Now, that, I have never — although it was no distance at all from where I lived and where my grandparents lived, I never actually — they didn’t actually live on the creek, as it was called, but they lived nearby, but I have never actually visited it and, of course, that community is long, long gone and simply no trace of it is left.
And so I wanted to start the beginning of the book there and it was very important that it should be convincing and atmospheric in order for the rest of the novel to work and so all I had to go on were photographs, you know, archived information. I got in touch with a lady who had lived there, actually, when she was a small child and she gave me some information, which was really helpful.
But, basically, it had to be done through imagination. I don’t know, I couldn’t possibly know that place so, really, you had to sort of immerse yourself in what you could find out and, fortunately, there are a lot of photographs, atmospheric photographs, so you had to try — I had to try and imagine myself into it, if you like. And it is partly illusion because, of course, you can’t ever really know what the past was like.
You can’t. What it would have been like to be there? So you become a bit of an illusionist. It’s smoke and mirrors, to an extent, but you have to do it with conviction and, obviously, you do research and certain bits of information that you know to be the case are fed into it but, by and large, if you’re going to create it convincingly, you have to become something of an illusionist and so there are aspects of the book that I don’t know personally but had to recreate in my imagination.
Bryan: It’s a good metaphor, particularly for a supernatural book. If somebody is listening to this and they’re saying, “I want to write a quintet,” or, “I want to write even a trilogy,” what advice would you offer? Like what do you know now that you wish you’d known at the start of the series.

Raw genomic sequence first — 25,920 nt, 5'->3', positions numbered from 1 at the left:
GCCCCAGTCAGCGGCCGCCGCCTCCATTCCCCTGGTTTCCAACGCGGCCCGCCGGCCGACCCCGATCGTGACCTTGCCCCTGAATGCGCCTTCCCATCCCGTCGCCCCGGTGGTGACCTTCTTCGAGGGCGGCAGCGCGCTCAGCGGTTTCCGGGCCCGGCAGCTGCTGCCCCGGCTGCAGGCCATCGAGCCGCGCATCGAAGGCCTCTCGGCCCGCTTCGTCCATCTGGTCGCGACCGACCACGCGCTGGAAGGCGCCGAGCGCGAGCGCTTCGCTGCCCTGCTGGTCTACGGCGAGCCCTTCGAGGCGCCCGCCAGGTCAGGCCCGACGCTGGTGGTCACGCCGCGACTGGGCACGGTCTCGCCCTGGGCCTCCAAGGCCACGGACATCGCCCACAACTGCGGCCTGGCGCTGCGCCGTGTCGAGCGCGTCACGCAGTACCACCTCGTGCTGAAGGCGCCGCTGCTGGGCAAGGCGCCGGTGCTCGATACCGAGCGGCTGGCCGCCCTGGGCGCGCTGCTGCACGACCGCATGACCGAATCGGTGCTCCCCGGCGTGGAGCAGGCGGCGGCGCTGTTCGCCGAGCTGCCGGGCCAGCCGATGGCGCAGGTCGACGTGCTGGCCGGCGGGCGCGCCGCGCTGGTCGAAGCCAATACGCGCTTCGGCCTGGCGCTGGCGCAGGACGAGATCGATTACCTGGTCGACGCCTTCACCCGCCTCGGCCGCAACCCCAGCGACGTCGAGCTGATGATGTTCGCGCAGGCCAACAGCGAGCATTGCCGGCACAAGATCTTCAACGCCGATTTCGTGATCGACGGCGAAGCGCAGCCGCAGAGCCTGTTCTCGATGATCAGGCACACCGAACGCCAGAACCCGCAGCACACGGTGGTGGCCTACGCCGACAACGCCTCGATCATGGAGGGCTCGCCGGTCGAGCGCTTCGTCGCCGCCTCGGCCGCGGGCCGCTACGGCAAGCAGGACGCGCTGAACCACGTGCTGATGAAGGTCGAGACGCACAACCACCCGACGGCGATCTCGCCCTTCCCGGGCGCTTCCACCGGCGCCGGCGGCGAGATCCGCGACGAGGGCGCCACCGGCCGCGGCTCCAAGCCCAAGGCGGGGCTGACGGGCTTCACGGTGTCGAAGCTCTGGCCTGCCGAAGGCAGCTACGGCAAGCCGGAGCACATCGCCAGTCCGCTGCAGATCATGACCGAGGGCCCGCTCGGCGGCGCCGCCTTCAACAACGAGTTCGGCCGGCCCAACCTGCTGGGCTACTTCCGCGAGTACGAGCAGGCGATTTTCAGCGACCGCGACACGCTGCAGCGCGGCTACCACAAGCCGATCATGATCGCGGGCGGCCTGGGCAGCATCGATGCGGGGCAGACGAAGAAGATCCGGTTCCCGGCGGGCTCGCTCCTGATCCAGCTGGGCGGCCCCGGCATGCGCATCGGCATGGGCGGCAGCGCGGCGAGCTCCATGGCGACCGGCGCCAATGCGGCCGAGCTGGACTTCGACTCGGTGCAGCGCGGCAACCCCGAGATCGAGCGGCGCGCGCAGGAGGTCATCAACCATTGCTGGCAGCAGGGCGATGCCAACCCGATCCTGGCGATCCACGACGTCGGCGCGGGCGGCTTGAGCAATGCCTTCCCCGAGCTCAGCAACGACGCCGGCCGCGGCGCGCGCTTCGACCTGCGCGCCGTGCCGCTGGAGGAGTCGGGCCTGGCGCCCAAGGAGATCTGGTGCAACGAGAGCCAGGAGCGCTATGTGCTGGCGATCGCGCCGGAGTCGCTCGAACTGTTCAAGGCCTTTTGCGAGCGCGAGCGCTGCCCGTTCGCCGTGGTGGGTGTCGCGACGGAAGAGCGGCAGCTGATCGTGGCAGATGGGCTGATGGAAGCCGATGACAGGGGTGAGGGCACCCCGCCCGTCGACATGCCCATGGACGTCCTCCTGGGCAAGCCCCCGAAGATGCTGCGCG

James: Well, you see, a lot depends, you see. Some people want to know how you plan one and as I’ve said, I didn’t strictly do that. I just had an overriding idea of the concept of the whole and a lot was left to the imagination then. I think you have to be prepared, (a), for a lot of work, obviously. I think you have to have an idea of your setting, where you want to set it. I think you have to have an overarching idea of your plot, the general storyline of where you want to take it. And also I think it’s helpful to have a clear idea of your principal characters. If you’re writing organically, things will change.
You come up with ideas for characters that hadn’t, you know, previously existed and you suddenly think, “That would be good, I can put that person in,” but I think you have to have an overriding idea of why you want to write a trilogy. It’s no good saying, “All trilogies are popular or series are popular so I’m going to write one.” Why do you want to do it? Is there really enough material to convincingly take you through that length? Given, you know, your average novel is, what, about 90,000 words? So it’s quite a lot of words to write and you need to have a convincing line through which you want to go and, as I say, I was really helped by the idea of it being the backward circle.
That immediately gave me a framework on which I could begin to hang the whole thing. And I think that’s quite important before you start because, otherwise, if you’re literally just fumbling as you go along, it could work but you might get bogged down and lost if you’re not very careful. I think to have that overriding trajectory is quite important to start with.